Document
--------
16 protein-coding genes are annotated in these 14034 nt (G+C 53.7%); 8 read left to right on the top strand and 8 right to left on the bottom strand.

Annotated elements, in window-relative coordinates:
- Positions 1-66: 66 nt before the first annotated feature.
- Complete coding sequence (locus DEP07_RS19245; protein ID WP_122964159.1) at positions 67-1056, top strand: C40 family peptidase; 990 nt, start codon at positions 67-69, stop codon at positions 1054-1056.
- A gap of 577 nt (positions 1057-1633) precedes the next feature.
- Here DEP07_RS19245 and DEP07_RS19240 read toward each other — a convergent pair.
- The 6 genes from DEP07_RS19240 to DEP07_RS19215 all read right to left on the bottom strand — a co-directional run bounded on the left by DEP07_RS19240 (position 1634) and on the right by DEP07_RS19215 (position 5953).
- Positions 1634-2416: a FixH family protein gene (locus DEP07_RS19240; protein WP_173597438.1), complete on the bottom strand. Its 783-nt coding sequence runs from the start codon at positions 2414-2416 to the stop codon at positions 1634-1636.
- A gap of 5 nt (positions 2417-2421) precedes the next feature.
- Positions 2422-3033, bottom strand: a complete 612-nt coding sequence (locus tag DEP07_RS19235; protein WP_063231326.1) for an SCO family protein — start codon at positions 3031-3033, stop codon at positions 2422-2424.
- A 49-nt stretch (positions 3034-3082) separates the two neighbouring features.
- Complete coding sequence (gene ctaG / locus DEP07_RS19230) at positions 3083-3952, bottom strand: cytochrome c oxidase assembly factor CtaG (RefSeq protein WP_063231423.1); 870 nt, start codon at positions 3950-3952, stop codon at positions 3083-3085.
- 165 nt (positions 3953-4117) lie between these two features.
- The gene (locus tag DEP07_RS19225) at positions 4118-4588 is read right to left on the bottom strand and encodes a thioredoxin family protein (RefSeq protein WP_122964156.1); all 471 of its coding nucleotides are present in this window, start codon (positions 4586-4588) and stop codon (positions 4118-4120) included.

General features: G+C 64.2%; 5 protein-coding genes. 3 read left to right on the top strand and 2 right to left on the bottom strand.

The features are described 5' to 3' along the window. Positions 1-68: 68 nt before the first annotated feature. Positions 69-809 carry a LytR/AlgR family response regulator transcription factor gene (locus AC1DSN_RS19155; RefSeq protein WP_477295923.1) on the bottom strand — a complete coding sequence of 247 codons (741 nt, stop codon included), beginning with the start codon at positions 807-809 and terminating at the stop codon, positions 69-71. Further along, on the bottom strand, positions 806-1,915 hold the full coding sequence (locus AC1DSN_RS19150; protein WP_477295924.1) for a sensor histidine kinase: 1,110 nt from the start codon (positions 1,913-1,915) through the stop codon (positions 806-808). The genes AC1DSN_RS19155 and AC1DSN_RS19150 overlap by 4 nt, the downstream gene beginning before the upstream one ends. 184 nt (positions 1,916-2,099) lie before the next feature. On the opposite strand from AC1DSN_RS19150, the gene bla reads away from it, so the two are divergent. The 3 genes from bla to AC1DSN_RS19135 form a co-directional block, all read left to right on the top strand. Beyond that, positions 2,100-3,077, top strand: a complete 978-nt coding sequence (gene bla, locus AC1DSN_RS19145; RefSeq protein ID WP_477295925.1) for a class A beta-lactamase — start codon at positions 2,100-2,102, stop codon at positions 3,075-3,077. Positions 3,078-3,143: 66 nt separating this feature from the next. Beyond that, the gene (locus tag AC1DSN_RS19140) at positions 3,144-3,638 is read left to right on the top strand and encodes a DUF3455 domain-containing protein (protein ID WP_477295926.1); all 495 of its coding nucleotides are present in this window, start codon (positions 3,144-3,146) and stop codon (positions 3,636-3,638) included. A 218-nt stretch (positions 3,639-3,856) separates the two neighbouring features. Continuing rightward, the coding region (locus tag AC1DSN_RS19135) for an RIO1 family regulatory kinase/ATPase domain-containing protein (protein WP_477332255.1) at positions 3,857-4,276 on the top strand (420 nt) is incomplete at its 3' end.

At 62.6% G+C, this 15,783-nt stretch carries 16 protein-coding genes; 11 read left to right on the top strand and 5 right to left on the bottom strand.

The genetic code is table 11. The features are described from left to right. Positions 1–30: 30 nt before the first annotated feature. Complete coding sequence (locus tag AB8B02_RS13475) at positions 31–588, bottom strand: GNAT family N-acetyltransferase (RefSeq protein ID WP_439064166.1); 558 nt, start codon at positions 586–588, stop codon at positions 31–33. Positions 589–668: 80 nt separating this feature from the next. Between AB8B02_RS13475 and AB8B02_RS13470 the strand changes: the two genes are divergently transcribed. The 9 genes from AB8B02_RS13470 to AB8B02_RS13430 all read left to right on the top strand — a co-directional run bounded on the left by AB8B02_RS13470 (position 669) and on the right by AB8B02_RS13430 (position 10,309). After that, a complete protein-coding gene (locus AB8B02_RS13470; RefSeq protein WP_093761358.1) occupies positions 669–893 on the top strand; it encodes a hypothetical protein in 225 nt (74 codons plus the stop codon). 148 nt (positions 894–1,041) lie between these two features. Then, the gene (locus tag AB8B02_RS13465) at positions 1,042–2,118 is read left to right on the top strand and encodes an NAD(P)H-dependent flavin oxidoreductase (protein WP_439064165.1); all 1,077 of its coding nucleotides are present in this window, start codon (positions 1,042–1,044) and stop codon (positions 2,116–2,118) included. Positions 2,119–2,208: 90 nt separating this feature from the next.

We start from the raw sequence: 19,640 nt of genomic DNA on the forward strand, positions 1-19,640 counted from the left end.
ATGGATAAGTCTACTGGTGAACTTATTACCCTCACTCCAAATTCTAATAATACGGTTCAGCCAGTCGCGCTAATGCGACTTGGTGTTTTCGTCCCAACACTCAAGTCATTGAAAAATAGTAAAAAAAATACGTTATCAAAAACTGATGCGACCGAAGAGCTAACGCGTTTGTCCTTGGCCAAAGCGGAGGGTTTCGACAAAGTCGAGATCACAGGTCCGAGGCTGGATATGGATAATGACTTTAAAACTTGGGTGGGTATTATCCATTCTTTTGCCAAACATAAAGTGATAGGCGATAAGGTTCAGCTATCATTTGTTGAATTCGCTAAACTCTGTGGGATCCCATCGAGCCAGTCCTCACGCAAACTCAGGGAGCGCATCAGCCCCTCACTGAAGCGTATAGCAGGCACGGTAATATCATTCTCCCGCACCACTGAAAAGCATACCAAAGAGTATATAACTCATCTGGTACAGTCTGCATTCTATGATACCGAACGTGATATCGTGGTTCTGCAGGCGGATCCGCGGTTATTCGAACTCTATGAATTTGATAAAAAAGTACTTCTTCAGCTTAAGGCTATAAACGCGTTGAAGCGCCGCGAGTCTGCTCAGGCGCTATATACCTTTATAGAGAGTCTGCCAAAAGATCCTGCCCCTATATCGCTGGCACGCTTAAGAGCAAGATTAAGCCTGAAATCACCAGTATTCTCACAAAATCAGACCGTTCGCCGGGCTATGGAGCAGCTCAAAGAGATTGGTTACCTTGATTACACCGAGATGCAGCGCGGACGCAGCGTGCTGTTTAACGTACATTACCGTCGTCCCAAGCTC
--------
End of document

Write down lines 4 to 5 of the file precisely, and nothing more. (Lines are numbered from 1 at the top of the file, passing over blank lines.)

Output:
- Complete coding sequence (locus DEP07_RS19245; protein ID WP_122964159.1) at positions 67-1056, top strand: C40 family peptidase; 990 nt, start codon at positions 67-69, stop codon at positions 1054-1056.
- A gap of 577 nt (positions 1057-1633) precedes the next feature.